Pour a Beer on It

A cautionary guide to the easiest bread you'll ever make.

| June 21, 2007
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Sir Isaac Newton, it is said, discovered gravity by chance when an apple fell from a tree and bonked him on the noggin. My recent decision to Google the words "beer" and "bread" was prompted by a similar, if far more painful, encounter. Not once, not twice, but thrice, a jumbo-sized container of Louisiana Hot Sauce fell out of an upper kitchen cabinet, bonking me on the head, rattling my teeth, and nearly knocking me unconscious. Eventually, I decided it might be a good time to clean out the overstuffed cupboard, throw away all the things I don't use, and make a little room for the hot stuff that was about to give me brain damage.

The cabinet purge revealed wonders. There were all kinds of fancy commercial rubs and marinades given to me as gifts by well-meaning friends who don't seem to understand that I make my own and don't trust anything trussed-up in raffia. There were strange boxes of exotic flavored gelatins that must have been tempting at the time but which now sounded vile. There were baggies full of bread crumbs and lost sticks of shortening. And then there were all the bread pans that I never use because breadmaking is far too time-consuming. I was on the verge of putting them in a pile to go to the thrift store when I noticed a brown, raffia-adorned sack marked "Jiffy Bread" or "Miracle Bread" or some such nonsense. It was halfway into the garbage can by the time I noticed the instructions reading, "Just pour a warm beer on it, stir, and bake." It sounded easy enough, and I had a beer.

After settling into a warm yeasty loaf of Sam Adams bread, I went straight to the computer to find out where I might order more of this magnificent creation. But, unable to locate a vendor, I simply typed in the words "beer" and "bread." The summary of the first result read, "The easiest bread you'll ever make." Looking down at the $4 price tag on my empty bag of mix, I was already beginning to feel a little bamboozled.

The basic beer-bread recipe was incredibly simple: Three cups of white self-rising flour and three tablespoons of granulated sugar. Pour a room-temperature beer on it, mix, and bake at 375 degrees until the outside is crusty and golden. There was a note informing bakers who might want to use healthier whole-grain flours to add three teaspoons of baking powder to the mix. It really was that easy.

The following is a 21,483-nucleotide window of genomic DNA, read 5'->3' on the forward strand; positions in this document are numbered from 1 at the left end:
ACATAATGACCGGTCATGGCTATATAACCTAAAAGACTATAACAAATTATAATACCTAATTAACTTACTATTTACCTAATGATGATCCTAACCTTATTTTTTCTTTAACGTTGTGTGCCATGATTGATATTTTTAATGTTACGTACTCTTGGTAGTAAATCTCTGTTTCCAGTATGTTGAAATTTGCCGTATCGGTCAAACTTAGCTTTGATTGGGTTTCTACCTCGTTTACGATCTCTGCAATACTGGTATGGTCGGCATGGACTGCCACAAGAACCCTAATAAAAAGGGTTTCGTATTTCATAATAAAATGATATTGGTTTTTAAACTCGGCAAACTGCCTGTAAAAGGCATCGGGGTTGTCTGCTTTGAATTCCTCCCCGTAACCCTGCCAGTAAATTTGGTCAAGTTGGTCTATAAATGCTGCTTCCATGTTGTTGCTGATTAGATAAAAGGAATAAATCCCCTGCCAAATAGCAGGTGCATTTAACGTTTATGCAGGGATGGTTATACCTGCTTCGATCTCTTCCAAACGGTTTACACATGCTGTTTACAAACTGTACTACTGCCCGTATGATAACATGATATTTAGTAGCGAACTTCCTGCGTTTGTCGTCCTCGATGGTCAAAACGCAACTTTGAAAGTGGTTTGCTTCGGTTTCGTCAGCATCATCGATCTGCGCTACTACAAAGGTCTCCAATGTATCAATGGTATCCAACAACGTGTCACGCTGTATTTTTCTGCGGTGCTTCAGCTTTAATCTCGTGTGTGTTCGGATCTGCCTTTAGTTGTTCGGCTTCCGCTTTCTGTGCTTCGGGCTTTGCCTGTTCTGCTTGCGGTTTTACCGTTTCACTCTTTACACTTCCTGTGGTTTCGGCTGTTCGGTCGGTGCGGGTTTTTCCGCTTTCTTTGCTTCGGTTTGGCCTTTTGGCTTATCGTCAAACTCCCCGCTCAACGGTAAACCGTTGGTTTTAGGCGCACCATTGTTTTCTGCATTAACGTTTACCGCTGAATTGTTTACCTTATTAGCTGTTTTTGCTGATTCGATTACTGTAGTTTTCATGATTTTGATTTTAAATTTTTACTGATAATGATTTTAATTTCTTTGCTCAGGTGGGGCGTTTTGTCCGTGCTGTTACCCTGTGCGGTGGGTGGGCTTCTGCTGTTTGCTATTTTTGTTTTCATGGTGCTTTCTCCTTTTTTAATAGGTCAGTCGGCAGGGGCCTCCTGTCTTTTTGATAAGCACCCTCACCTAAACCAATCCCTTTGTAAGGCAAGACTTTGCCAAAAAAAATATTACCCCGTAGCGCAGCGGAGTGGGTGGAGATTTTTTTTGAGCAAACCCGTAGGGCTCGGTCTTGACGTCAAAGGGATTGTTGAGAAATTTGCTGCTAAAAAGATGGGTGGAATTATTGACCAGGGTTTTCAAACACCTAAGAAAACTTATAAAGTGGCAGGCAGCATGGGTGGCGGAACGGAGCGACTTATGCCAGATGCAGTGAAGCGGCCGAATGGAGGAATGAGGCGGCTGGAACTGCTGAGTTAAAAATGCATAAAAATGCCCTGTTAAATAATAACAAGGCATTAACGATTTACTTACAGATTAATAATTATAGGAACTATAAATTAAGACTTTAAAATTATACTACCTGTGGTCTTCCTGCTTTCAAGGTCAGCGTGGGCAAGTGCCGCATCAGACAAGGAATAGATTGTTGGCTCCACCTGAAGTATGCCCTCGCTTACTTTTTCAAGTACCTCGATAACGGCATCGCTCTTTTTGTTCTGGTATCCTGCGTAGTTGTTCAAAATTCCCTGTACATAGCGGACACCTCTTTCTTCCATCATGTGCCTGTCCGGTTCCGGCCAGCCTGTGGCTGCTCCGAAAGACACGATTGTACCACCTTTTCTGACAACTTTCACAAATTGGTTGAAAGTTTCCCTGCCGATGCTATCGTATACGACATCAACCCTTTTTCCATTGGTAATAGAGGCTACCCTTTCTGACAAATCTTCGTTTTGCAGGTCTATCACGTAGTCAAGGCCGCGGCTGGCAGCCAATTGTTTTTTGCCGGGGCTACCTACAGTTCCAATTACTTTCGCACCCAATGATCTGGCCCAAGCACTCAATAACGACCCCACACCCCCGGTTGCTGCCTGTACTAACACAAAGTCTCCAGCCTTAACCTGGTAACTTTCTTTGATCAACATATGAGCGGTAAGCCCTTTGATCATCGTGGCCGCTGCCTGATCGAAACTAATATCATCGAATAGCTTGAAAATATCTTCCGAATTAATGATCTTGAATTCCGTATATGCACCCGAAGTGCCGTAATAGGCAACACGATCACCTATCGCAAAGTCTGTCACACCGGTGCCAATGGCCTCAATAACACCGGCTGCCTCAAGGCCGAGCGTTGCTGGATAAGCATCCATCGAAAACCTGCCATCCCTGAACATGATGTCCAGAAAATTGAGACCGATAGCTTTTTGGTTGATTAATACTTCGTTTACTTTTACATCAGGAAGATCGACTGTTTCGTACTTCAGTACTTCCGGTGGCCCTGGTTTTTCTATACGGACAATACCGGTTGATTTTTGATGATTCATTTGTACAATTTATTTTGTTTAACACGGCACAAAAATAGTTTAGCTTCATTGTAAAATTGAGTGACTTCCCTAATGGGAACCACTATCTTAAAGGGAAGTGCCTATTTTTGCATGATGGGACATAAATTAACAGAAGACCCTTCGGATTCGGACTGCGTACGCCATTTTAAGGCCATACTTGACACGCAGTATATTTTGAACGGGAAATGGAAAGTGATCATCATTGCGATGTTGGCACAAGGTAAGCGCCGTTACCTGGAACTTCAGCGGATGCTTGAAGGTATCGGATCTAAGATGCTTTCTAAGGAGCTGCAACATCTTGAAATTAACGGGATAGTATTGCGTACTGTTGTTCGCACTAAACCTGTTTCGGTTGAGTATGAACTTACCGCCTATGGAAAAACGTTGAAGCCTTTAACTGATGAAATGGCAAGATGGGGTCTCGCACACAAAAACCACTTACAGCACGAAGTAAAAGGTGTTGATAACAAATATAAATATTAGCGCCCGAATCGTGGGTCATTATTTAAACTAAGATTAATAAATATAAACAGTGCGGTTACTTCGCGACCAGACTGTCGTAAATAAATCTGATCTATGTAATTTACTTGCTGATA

It's a scam, I thought. The whole breadmaking business would go out of business if the general public caught on to this little trick. "I need a cooking show on Spike TV," I told my wife. How can you go wrong with the catchphrase "Just pour a beer on it"? Like the unknown manufacturers who thought they would become rich and famous wrapping up flour and sugar in a bunch of raffia and selling it for four bucks, I had stars in my eyes.

Handfuls of cheese were added to the recipe to see what would happen. It resulted in perfect cheesy bread. Herbs livened up the flavor. A blob of butter added to the flour mixture gave loaves a cakey texture. Budweiser worked well enough but added very little flavor to the bread. Pabst Blue Ribbon, alas, produced bread that smelled and tasted like PBR, which is good for beer but bad for bread. The most flavorful loaves were produced using a variety of hoppy microbrews.

When a bunch of bananas started turning brown, I cut them up and added them to the basic bread mixture along with a handful of chopped nuts, a cup of molasses, and a bottle of Guinness stout. It didn't really taste like banana nut bread, but it wasn't half bad either.

Inside of a week I'd made loaves from every kind of brew on the supermarket shelves. Most were acceptable, and many were excellent. I had cakey fruitbreads made with fruity beers, fluffy white bread made with wheat beer, and dense whole wheat made with barley wine. I had herb muffins and a crumbly variation on focaccia, both made with Moretti, and lots of drop rolls made with Rolling Rock.

This bit of baking advice comes with a stern warning: Baking beer bread is addictive. I became so obsessed with mixing beers and flour that my friends started treating me like some guy walking down the middle of the street talking to himself. Every time I excitedly called for my wife to "come taste," she answered with mock excitement. "Do you mean to tell me you just pour a beer on it?" she'd ask, feigning airheaded amazement. "You really need your own cooking show on TV, so you can teach guys how to trick women into sleeping with them by making them fresh bread."

It was almost as humiliating as being smacked on the head with a jar of Louisiana Hot Sauce. Repeatedly.

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